I'm curious: I've seen complaints from many people over the missing preprocessor in Spin, and yet OpenSpin has it. Why don't you use OpenSpin / PropellerIDE? It's a serious question, not a rhetorical one. Are there some features that PropTool has that PropellerIDE + OpenSpin doesn't? If it's something simple, maybe we could persuade Parallax to fund those features, or perhaps even raise the money ourselves. If enough people contribute $20 to a bug bounty on a feature, I suspect Brett or someone else would take it up.

    IMHO it's a parallax problem to get behind. It's way too late now. Parallax had the opportunity to support bst and/or homespun, together with giving those guys access to PropTool instead of having to effectively reverse engineer it.

    When I tried PropellerIDE it wasn't ready for prime time. Roy did a good job with OpenSpin, but way too late by the time conditional compilation was added. No point in changing from bst and/or homespun and/or PropTool when they do the job and no extras to entice a change. BTW I use all three, depending on what I am doing.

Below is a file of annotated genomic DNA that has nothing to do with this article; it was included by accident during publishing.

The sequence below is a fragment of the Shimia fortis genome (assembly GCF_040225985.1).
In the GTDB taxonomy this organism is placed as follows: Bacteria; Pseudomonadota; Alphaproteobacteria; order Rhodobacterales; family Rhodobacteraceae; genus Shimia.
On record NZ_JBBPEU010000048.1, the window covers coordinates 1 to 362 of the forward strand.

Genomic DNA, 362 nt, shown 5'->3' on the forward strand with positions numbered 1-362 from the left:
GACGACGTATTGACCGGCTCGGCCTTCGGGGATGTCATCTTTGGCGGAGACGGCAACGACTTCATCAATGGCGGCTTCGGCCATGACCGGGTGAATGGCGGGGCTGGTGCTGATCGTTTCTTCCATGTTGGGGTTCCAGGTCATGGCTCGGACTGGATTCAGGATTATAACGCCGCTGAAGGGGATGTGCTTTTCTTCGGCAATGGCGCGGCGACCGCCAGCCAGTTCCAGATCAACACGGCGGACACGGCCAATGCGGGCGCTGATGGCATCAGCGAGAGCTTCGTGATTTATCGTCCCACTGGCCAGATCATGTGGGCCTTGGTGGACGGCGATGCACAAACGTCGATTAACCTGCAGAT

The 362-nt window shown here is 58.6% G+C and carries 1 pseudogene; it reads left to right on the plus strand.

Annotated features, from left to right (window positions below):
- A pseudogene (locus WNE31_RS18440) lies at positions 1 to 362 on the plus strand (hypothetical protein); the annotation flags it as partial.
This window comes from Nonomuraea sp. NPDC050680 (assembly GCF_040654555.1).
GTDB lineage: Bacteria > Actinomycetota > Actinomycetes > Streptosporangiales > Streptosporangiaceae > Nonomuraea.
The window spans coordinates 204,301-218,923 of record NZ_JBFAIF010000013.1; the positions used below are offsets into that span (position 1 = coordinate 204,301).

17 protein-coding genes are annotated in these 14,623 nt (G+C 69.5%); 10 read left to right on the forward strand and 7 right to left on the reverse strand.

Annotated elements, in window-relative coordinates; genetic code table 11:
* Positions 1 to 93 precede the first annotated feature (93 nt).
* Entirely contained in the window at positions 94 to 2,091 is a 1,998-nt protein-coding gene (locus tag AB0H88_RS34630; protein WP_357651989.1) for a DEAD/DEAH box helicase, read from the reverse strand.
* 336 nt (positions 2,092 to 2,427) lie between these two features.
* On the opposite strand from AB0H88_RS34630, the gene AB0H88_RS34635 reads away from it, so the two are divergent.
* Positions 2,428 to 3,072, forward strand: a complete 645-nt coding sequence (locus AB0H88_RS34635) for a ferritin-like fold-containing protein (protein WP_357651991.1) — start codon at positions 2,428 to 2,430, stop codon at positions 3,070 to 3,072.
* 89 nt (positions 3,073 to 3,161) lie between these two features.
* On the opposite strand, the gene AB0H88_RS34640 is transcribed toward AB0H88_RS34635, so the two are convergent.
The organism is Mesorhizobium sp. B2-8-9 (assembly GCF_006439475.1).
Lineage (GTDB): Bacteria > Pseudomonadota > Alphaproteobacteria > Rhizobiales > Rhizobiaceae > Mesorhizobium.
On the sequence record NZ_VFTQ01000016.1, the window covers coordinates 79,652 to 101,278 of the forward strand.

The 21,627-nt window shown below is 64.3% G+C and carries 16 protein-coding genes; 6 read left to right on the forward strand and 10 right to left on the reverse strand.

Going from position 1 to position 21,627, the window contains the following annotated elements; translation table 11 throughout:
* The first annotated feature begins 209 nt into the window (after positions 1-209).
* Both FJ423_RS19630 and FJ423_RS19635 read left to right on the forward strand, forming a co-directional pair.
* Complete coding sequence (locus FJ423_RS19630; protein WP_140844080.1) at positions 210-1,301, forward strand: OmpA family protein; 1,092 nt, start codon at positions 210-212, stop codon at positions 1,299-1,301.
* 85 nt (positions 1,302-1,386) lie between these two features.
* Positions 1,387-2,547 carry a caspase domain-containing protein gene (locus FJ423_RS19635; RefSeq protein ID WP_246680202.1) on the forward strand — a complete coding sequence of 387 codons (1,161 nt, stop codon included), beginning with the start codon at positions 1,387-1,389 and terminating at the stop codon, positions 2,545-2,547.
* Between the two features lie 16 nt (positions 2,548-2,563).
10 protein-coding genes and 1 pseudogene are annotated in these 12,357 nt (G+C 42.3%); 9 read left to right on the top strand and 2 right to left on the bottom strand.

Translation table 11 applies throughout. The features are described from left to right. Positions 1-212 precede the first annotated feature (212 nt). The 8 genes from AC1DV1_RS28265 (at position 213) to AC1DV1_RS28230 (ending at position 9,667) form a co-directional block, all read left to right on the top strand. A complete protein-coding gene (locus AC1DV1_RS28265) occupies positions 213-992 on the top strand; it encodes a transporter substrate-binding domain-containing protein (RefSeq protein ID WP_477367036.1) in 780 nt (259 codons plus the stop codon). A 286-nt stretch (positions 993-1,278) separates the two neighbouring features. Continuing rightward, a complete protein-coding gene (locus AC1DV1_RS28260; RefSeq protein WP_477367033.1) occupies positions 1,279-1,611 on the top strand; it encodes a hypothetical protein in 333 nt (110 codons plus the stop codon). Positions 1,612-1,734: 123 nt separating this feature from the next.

There is still no simple macros, and there is still no spin compiler speed up pass.

    These things are the base requirements for a new processor, not a 10 year old one.
  • JonnyMacJonnyMac Posts: 6,061
    edited September 2016 Vote Up0Vote Down
    Good for you Jon... I think you will really appreciate that you took the time to learn C.
    I'm a programmer and have long understood C well enough to translate useful routines to other languages. I honestly don't understand why so many people bang on about C being so wonderful. It isn't. To properly create a library I have to make TWO files? Why is that a good idea? (BTW, that is a rhetorical question and I don't require an answer).